St Nicholas Church, Brandiston facts for kids
Quick facts for kidsSt Nicholas Church, Brandiston
St Nicholas Church from the southwest
|OS grid reference||TG 141 214|
|Website||Churches Conservation Trust|
|Heritage designation||Grade II*|
|Designated||10 May 1961|
|Materials||Flint with limestone dressings
St Nicholas Church is a redundant Anglican church in the village of Brandiston, Norfolk, England. It is recorded in the National Heritage List for England as a designated Grade II* listed building, and is under the care of the Churches Conservation Trust. It stands next to Brandiston Hall.
The oldest standing part of the church is the lower part of the tower, which dates from the 12th century. The present north aisle was originally the nave, and it still contains some 12th-century fabric. The rest of the north aisle and the nave date from the 14th century. The chancel and south porch were added in the 15th century. By the 18th century the chancel had been demolished. In the 19th century the octagonal top was added to the tower. The church was substantially restored in 1844.
The church is constructed in flint rubble with limestone dressings. The roofs are tiled. Its plan is simple, consisting of a nave with a north aisle, the eastern end of the nave acting as the chancel, a south porch and a west tower. The lower part of the tower is round, with an octagonal top stage. The west wall of the nave has a three-light window. In the south wall are three large windows, one in Decorated style, the other two Perpendicular. Supporting the east wall are two brick buttresses.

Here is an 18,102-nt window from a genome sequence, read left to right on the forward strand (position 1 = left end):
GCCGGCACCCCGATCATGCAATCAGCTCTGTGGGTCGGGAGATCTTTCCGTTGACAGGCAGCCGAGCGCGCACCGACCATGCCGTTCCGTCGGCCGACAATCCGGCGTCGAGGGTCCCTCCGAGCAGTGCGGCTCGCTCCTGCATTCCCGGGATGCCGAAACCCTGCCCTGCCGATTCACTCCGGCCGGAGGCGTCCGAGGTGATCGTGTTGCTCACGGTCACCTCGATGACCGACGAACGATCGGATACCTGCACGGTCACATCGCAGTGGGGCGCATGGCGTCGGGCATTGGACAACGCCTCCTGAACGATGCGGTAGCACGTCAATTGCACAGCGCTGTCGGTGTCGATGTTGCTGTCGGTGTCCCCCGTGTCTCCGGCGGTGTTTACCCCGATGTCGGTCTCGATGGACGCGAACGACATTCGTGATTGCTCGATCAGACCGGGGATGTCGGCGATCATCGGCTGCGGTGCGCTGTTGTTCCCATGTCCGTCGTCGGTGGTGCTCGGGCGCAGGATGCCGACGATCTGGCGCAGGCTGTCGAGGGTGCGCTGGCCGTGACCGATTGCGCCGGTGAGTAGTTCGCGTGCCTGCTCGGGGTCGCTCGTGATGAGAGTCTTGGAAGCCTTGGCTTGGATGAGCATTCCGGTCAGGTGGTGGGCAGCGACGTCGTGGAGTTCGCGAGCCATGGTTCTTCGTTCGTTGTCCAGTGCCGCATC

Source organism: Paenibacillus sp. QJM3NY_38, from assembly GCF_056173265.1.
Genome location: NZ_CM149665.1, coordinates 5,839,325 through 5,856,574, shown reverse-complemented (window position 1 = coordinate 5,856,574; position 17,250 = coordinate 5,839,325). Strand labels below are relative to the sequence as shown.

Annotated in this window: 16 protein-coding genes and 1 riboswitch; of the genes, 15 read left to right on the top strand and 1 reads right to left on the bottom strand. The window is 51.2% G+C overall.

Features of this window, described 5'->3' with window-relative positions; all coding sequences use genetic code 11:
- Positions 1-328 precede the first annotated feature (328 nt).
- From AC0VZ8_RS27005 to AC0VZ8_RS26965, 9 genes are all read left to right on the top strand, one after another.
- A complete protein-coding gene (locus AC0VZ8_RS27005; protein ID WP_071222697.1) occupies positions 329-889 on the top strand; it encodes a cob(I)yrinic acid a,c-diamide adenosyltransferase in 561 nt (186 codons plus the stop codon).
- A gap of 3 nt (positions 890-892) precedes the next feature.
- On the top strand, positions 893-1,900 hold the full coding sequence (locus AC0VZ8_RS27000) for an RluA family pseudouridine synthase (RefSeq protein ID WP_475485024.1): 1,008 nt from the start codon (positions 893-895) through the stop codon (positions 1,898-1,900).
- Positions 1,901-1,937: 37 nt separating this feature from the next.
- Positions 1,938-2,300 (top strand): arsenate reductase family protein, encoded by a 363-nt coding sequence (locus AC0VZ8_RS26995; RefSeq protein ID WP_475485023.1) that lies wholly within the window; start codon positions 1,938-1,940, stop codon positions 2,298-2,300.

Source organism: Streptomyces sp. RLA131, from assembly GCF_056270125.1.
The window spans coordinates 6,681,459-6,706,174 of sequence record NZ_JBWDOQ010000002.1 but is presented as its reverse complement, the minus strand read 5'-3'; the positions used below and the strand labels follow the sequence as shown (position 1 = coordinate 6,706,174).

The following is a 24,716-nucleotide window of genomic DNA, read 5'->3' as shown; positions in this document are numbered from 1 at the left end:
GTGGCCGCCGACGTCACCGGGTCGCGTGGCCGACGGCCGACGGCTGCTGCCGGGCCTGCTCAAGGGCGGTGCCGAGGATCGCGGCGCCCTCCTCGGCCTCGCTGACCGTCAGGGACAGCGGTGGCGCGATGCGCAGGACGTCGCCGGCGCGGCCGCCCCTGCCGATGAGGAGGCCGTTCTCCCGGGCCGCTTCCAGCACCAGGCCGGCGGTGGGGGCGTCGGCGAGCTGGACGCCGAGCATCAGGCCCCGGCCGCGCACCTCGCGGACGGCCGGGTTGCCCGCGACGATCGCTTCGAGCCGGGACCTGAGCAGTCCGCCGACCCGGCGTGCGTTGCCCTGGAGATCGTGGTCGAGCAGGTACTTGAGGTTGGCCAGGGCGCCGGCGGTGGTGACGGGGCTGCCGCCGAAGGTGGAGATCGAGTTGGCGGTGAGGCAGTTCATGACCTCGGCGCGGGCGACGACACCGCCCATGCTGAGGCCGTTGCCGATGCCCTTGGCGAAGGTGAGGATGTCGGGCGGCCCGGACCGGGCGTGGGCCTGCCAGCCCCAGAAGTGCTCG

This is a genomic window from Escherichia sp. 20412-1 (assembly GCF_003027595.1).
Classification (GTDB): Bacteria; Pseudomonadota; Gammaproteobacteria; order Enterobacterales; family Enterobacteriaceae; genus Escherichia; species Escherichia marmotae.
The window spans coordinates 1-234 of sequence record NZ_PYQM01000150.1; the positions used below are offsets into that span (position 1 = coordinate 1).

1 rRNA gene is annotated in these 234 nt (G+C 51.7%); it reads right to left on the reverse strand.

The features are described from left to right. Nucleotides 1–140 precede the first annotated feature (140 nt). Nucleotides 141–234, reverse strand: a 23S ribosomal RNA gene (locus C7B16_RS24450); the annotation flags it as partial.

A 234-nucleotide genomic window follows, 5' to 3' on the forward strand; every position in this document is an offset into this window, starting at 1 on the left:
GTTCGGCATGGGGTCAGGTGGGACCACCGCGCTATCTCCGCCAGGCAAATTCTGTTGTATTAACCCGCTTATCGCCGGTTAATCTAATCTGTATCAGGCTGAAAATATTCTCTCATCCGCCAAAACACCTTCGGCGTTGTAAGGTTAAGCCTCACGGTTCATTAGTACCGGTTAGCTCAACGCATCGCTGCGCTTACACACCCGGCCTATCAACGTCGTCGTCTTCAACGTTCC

Inside the church is a three-bay arcade supported on quatrefoil piers, with double-chamfered arches. The nave ceiling is plastered. All the fittings and benches date from the 19th century. The windows in the south wall of the nave contain some medieval stained glass.
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